Purple loosestrife is a competitive plant that may quickly displace native species if allowed to grow. Once established, purple loosestrife's copious seed production and thick canopy restrict the growth and regeneration of native plant communities. The plant's dense foliage also provides valuable shelter for animals during cold winters.
Competition with other plants for sunlight and nutrients can be intense, especially between loosestrife and more shade-tolerant species such as meadowsweet. However, under these conditions, loosestrife has an advantage because it grows rapidly and produces seeds early in its life. As the offspring of mature plants are distributed over a large area, they provide better coverage of resources, including sunlight and nutrients. This allows them to spread more effectively than seedlings which must compete with neighbors for light and soil space.
In addition, the toxic chemicals present in loosestrife's leaves and stems protect it from being eaten by animals that would otherwise consume it. Animals avoid eating the plant because any food or beverage made from its roots causes diarrhea.
Finally, the dense clusters of flowers attract pollinators such as bees, wasps, and butterflies, who will transfer pollen from flower to flower on their travels. Pollination is important for flowering plants like loosestrife because without it, most seeds would not develop into plants.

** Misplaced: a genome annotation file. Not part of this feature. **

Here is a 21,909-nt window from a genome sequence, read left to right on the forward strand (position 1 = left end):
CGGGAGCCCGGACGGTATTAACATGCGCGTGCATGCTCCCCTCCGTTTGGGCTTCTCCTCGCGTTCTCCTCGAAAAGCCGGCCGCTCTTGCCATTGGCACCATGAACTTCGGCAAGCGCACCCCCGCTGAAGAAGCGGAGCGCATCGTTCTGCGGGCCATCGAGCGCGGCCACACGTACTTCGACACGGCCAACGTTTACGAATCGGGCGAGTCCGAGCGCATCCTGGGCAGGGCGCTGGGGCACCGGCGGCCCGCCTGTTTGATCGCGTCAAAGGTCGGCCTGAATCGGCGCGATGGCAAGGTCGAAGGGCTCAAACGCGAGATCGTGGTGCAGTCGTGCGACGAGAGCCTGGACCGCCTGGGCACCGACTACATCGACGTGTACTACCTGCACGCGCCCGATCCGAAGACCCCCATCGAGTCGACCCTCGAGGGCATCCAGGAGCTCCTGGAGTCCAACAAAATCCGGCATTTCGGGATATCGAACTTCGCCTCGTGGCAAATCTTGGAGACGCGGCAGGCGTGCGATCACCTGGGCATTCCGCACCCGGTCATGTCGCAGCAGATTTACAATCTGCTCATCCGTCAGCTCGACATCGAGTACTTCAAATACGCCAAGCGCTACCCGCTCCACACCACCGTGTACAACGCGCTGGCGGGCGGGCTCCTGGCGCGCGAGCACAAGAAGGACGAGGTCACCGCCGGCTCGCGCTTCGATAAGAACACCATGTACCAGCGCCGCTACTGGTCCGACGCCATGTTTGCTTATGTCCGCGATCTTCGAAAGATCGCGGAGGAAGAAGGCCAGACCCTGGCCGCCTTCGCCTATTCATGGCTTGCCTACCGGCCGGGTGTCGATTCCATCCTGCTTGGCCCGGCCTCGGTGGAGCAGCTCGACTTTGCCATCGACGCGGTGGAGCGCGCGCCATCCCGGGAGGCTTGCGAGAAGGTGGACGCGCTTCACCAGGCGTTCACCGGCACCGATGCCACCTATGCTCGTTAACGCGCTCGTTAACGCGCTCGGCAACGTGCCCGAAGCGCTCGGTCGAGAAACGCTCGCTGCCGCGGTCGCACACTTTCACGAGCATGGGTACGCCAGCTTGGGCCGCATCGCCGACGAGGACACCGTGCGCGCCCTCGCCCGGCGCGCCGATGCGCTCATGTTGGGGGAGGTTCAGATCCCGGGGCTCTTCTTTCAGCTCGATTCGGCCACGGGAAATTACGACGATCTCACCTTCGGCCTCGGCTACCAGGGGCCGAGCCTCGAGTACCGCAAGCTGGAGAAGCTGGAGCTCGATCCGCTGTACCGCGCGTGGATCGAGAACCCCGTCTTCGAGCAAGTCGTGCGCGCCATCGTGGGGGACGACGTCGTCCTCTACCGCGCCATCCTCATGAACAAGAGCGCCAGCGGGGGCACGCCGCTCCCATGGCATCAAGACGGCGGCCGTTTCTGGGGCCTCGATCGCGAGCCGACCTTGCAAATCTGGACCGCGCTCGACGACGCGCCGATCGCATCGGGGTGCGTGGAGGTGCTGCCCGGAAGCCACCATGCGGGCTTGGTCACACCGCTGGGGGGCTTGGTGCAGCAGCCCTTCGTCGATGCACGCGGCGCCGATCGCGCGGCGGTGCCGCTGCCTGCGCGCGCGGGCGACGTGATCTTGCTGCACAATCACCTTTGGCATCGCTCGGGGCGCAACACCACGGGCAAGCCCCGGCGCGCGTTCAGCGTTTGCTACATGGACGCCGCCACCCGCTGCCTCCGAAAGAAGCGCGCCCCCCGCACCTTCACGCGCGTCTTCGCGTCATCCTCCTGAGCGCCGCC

The Effects of Purple Loosestrife It diminishes biodiversity by pushing out native plants. Purple loosestrife can block irrigation ditches, ruin cropland, and impair pasture fodder value. The plant contains toxic chemicals that can be harmful when ingested or absorbed through your skin. These toxins can cause cancer if you eat too much of it, or harm your heart if you touch it without washing first.
Purple loosestrife grows in dense stands and spreads by rhizomes. It can grow up to 3 feet high and produce white flowers in late spring before leafing out with blue-green leaves that turn brown in fall. The plant is found across North America in dry open areas such as roadsides, meadows, and disturbed soil. Although not usually invasive, it can become a problem in large populations.
This plant has many names including Indian grass, water avens, and ballhead. It is believed to have originated in Asia and was later introduced to North America via shipping containers.
In addition to being unattractive, purple loosestrife is difficult to kill once it takes hold in an area. Removing the plants will only help them regrow from underground stems called rhizomes. For permanent control, try planting species preferred by other wildlife such as sunflowers or buckwheat.
Purple loosestrife likes wet organic soils, variable water levels, and full sun, all of which may be stressful to many native plants. This plant, on the other hand, may live in a variety of situations associated with disturbed locations, such as building sites. It can tolerate moderate drought, poor soil, and cutting for use in lawns.